Credit unions often lack the clout of larger players, she adds, making it more likely that the cars they repossess are put at the end of the auction sales line where they rarely sell for a premium price.
“We can bring 60 or 65 cars into a premium lane at the start of the day, working beside the likes of Bank of America, Enterprise, General Motors, and other rental or fleet players who command choice auction spots,” Plascencia says. “Working with us, a credit union’s cars show up in a premium lane versus a dealer lane where the quality of the cars is unknown.”
Another advantage remarketers offer is technological savvy. “License plate recognition—our proprietary tech-nology—is superior for generating and capturing business,” says Scott Jackson, CEO of MVTRAC. “But the technology bleeds into remarketing without substantial investment in cloud programming and integration sys-tems.”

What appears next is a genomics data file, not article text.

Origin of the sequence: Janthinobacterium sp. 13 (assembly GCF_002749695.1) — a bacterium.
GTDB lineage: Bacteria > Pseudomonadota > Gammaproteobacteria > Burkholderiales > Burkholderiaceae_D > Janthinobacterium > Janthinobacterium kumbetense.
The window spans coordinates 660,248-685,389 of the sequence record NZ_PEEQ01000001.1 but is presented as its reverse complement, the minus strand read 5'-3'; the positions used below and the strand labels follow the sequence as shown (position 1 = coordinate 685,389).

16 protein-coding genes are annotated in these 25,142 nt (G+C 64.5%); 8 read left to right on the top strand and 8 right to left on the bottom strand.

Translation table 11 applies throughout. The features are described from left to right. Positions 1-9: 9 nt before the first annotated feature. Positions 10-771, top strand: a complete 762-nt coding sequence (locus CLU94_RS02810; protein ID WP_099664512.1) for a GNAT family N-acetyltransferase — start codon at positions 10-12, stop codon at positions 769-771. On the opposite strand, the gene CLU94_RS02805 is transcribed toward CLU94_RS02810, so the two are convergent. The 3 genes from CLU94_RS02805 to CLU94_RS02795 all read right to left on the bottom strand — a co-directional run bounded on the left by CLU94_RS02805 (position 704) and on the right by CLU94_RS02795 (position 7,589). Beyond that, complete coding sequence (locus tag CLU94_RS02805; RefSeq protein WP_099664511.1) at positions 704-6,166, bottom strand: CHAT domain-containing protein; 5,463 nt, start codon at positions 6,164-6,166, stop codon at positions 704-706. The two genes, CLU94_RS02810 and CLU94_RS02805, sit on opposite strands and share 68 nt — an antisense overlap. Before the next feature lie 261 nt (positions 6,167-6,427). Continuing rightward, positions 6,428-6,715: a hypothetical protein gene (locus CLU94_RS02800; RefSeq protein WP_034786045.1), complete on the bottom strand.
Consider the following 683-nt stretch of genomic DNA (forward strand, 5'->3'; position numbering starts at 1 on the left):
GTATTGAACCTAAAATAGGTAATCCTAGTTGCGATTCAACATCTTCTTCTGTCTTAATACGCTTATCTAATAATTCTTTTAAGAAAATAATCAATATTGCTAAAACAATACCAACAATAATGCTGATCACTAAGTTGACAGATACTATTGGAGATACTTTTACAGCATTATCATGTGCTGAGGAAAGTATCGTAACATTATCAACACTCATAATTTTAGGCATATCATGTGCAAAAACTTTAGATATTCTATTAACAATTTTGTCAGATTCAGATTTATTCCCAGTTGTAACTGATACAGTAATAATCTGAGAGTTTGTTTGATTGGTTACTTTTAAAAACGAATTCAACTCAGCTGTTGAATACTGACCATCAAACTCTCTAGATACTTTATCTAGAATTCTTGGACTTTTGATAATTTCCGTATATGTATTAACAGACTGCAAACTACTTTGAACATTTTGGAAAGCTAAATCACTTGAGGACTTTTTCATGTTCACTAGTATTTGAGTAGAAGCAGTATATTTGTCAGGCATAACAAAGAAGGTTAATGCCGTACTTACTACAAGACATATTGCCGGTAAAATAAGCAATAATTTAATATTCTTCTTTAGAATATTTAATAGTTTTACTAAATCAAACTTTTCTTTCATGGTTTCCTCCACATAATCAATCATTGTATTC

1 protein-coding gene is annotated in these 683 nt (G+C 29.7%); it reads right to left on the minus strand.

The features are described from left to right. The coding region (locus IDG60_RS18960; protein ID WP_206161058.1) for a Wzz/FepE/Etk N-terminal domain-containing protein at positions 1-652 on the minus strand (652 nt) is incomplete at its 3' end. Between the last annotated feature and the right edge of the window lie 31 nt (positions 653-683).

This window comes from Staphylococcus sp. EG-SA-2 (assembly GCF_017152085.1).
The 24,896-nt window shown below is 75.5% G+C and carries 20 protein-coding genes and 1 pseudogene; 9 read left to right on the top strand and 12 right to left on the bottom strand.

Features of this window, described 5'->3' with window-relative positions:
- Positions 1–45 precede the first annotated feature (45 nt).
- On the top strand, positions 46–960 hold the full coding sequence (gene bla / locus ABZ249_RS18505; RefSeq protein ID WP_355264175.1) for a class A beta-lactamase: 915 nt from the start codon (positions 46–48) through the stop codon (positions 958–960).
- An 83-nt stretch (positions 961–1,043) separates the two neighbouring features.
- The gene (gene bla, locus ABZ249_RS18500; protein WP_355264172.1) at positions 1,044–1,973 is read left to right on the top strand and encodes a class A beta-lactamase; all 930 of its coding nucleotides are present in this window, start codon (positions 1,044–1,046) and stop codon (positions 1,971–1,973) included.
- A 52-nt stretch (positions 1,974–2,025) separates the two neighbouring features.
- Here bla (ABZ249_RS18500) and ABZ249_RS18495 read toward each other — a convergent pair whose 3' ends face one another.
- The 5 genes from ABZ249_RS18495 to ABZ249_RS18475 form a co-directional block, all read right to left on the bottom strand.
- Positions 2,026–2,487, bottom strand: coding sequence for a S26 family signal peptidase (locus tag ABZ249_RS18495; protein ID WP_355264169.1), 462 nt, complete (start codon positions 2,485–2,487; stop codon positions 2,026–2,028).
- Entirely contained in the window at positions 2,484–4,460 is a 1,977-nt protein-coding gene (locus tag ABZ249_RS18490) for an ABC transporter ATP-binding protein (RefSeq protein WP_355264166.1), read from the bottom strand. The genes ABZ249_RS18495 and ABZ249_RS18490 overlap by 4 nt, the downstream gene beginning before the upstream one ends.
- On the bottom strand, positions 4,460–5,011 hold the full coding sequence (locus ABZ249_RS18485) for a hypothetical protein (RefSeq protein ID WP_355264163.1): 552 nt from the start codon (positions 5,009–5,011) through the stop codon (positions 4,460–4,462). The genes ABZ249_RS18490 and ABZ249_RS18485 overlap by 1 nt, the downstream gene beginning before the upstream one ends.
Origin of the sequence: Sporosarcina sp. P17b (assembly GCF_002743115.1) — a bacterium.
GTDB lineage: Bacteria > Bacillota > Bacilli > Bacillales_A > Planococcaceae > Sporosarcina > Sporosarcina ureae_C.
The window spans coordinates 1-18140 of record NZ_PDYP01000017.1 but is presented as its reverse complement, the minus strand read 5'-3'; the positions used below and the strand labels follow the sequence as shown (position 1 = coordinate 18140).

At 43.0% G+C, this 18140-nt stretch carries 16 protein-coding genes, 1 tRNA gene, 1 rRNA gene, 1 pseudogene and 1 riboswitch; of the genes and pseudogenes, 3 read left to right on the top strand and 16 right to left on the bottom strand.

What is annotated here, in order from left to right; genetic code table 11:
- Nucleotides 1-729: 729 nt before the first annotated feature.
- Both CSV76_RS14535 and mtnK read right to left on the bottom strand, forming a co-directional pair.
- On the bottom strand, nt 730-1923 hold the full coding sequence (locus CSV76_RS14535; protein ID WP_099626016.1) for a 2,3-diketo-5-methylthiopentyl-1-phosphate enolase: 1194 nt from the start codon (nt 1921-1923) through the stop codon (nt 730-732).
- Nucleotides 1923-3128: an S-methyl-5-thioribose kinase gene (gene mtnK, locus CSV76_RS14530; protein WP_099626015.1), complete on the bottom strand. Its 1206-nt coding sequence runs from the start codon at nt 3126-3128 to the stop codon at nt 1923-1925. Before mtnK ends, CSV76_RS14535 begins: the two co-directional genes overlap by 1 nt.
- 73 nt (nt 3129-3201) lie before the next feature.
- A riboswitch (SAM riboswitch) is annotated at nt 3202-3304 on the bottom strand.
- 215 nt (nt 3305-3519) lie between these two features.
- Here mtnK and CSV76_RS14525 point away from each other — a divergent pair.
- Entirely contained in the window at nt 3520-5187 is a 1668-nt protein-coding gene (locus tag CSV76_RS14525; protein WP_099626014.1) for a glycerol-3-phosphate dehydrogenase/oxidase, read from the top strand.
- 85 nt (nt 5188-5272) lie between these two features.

This image-capture technology has been installed nationwide in parking lots, garages, toll booths, law en-forcement vehicles, and traffic cams, creating a huge database of license plate numbers that allows repo agents to more accurately track cars’ likely locations.
“Basically,” says Jackson, “remarketers like us provide ‘cradle-to-grave’ services—from technology such as li-cense plate recognition to strategic alliances with agencies, to skip tracing, to recovery, to liquidation. We have reps at the auctions to represent our clients at sale. Getting the best money for the vehicle and getting the funds to the client quickly is paramount.”
Repo Remarketing, also a “one-stop shop,” provides niche specialties, too, Plascencia says. These include “knowing how to work on various Indian reservations, which have their own rules, as well as different rules among states and cities.”
Plus, clients can have the company’s Recovery Management System software labeled with their own logo.